Too much email? You're not alone. The endless stream of email notifications we get when we're trying to get some real work done is a harsh reality for each of us now - no matter what industry, vertical or function we work in. And if you have audio notifications ON, its supremely cacophonous too.
At one time, email spam was one of the biggest reasons behind clutter and noise in our inboxes, but email providers have taken care of that now. There is very little chance that spam or malware would make it into your inbox. Make no mistake - spam is still being sent. Just that our email programs have gotten much better at detecting and getting them out of the way.
Social network notifications and promotional emails are also easy to get rid of now - with Gmail's new tabs, and excellent tools like Sanebox and Otherinbox which would filter your emails as they arrive to get the distracting stuff out of your way.
With all of that out of the way, its not hard to see what causes the endless bombardment on your inbox. Its mostly emails where you are a part of the CC list. Some of such email might be useful for me now or later, but a big chunk of the emails I'm in CC on is pure, unadulterated clutter.
I wrote about why people use CC so much sometime back, and I'll summarize that here. There are, broadly, 3 kind of CCs:
1. "You must know this CC"-Example: I ask someone a question, and keep some people in CC who might be able to answer the question or benefit from the answer. This is a useful CC.
2. "I just want to cover my back CC" - This is where it starts to get shady. Example: The support team CCing their Head on every support email they respond to. The Head would probably not look at all the emails unless there is an exception and her attention is required.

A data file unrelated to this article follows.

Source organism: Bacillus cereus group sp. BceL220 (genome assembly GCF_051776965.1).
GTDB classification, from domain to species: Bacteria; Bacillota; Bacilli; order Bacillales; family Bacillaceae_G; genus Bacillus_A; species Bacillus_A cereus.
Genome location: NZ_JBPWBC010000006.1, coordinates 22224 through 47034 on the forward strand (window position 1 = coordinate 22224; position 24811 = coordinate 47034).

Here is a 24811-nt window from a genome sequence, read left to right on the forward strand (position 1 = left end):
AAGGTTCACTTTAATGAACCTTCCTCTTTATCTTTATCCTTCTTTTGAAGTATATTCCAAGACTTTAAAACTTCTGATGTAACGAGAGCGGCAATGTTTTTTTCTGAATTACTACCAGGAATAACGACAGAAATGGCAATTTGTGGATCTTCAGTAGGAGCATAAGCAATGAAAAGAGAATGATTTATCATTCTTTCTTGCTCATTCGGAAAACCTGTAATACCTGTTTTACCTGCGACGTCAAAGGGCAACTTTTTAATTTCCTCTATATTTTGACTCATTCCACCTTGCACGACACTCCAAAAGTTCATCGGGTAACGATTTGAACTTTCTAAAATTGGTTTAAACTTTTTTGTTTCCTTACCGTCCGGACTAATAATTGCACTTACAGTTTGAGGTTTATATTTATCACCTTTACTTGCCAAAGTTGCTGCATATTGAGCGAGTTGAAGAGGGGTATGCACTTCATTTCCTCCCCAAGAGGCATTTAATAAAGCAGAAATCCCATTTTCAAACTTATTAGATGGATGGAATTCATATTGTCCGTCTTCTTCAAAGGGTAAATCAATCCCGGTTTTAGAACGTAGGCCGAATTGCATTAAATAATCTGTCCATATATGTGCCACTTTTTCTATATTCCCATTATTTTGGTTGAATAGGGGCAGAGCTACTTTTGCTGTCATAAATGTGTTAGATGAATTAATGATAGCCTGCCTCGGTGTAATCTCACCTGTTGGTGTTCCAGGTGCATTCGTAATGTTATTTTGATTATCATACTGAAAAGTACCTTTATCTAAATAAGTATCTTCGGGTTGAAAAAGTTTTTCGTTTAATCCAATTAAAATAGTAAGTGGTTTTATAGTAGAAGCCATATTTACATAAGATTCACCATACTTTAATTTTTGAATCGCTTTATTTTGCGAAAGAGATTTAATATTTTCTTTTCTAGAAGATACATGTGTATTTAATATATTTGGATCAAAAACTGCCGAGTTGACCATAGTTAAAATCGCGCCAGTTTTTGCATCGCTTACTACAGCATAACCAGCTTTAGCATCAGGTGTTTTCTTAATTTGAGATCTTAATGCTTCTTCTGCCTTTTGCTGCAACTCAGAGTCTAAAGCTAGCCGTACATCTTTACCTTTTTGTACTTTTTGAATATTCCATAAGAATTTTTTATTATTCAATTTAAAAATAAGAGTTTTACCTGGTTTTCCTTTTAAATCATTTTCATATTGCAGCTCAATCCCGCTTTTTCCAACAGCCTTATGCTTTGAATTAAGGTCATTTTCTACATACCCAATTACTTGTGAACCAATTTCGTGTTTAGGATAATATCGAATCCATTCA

3. "You should probably know we talked about this CC" - The most evil of all CCs. Example: In a team of 50 people, every member writing to everyone about what they are working on.
Most of us can safely filter out the type 2 and 3 CC emails away without any fear of having missed out anything, as long as they're around to be referred to if needed. I have three techniques here which can help you get such emails out of the way for you and your team:
1. Think before you CC:
Trivial, but important. Think of the reader. Does the receiver get anything out of reading this email. Is the receiver actually going to read it. If you were in the receiver's position, would you like to receive this email. If the answer is no, don't put the person in CC.
Understand that the person you're putting in a CC list is in a very hapless position - he has no control over your act. Be considerate. Behave.
2. The "- FYI for CC -" filter:
When you send out an email that has people in CC who don't need to respond to that email, essentially what you're doing is you're sending out an FYI email. Here's a good way way to get these emails out of the way, and save them for a later time:
- In such emails, mention â€˜- FYI for CC-' in the body of the email. It means it is supposed to be just FYI for all the people in CC.
- In your Gmail, create a filter to capture all emails which have you in CC, and contain the text â€˜- FYI for CC -'. This filter should archive these emails and mark them with the label "Just FYI" (or whatever you like)
- Have everyone in your team create this filter, and stick to the habit of putting â€˜- FYI for CC -' in your emails when its FYI for the people in CC.
From now on, these emails would not show up in your inbox, and just go to the label you created. These would still show up in your searches, so the information they contained would still be at your fingertips.
3. Use GrexIt's shared labels for Gmail:
GrexIt lets you share your Gmail labels labels with your team-mates. So when you add a shared label to an email in your inbox, the email shows up in the other user's email account, cleanly filed under the label you added.
Its a great way to share useful information on email without intruding and distracting the receiver. For every shared label you create through GrexIt, you can choose to not have the shared emails show up in the inbox, and to be just filed under the label you added. All you need to do is create a bunch of shared labels for different functions in your company, like "Customer Support", "Design", "Ops", "Hiring" etc., share them with the right set of people, and add the labels to emails when needed.
Try out the tips above. They can make a huge difference to your team's productivity.
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